“I think that schools need to have programs that give their students more of a world view instead of a centralized view of where we live ... and I think schools need to have places in their budget for things like this,” Carlin said.
This school year, for the first time, Peru’s Model U.N. experience was not funded by the district budget, a program cut to help control spending.
The students held fundraisers to cover the cost of transportation, lodging and fees for the conference, including a bottle drive and volleyball tournament. The Student Council and local businesses gave donations, as well.
“Aside from the fact that they had to do all their prep for Harvard this year, they had to fund raise about $5,500, which they did,” adviser Peter McCormick said.
Other area Harvard Model U.N. groups rely on fundraisers and donations to remain active, too; some others are funded by their school districts.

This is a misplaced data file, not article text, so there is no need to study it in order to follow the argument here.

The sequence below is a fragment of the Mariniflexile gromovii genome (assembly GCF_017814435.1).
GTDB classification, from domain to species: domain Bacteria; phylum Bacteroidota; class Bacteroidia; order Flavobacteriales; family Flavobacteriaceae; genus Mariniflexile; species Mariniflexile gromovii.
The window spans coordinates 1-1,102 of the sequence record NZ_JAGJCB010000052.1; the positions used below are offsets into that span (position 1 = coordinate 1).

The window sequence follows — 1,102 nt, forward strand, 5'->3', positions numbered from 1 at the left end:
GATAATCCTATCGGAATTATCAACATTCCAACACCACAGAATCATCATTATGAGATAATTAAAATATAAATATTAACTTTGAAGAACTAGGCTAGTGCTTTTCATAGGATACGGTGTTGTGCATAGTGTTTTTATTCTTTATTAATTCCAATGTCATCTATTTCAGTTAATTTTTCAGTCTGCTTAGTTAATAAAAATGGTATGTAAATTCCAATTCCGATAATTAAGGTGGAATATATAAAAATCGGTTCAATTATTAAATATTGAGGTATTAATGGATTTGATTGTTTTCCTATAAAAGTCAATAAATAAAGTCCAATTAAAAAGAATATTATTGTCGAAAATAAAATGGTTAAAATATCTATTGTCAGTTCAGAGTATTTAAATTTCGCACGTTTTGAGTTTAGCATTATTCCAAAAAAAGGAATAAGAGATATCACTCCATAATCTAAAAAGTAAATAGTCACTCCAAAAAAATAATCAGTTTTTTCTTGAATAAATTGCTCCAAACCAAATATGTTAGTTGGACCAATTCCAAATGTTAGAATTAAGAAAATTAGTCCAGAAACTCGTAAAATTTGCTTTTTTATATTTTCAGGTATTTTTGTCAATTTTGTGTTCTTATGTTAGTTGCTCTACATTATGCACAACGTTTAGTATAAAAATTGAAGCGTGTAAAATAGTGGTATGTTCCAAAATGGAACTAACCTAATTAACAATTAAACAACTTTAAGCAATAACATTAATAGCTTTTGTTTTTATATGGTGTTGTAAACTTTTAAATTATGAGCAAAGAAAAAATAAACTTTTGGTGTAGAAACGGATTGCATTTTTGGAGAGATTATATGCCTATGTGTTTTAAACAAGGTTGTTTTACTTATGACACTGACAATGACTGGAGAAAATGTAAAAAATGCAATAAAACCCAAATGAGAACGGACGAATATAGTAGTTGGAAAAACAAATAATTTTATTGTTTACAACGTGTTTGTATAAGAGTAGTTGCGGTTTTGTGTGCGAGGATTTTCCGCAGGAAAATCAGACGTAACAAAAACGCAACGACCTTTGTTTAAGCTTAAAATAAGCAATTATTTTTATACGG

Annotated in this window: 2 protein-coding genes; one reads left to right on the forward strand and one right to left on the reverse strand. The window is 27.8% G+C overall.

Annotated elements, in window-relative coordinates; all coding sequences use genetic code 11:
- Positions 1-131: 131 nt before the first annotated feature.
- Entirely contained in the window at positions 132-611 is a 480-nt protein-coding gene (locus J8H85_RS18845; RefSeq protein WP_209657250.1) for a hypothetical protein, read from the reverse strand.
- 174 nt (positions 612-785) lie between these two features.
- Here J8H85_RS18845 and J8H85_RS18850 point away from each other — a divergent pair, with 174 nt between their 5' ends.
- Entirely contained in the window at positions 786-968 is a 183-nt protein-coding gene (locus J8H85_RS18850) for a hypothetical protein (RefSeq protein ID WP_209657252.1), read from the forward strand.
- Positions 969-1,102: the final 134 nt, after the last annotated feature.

And in some cases, such as at NCCS, the program is supported by a combination of both district funds and student efforts.
Several of the area’s participating schools also pool together to share the costs of transporting their students to Boston each year.
“Harvard Model United Nations introduces our North Country children to the world,” CCRS Harvard Model U.N. adviser Steve Cross said in an email.
“I want to thank all of the sponsors, school boards, parents and community members for helping to provide that opportunity. I sincerely hope to continue the North Country’s longstanding tradition of competing against some of the world’s best students.”
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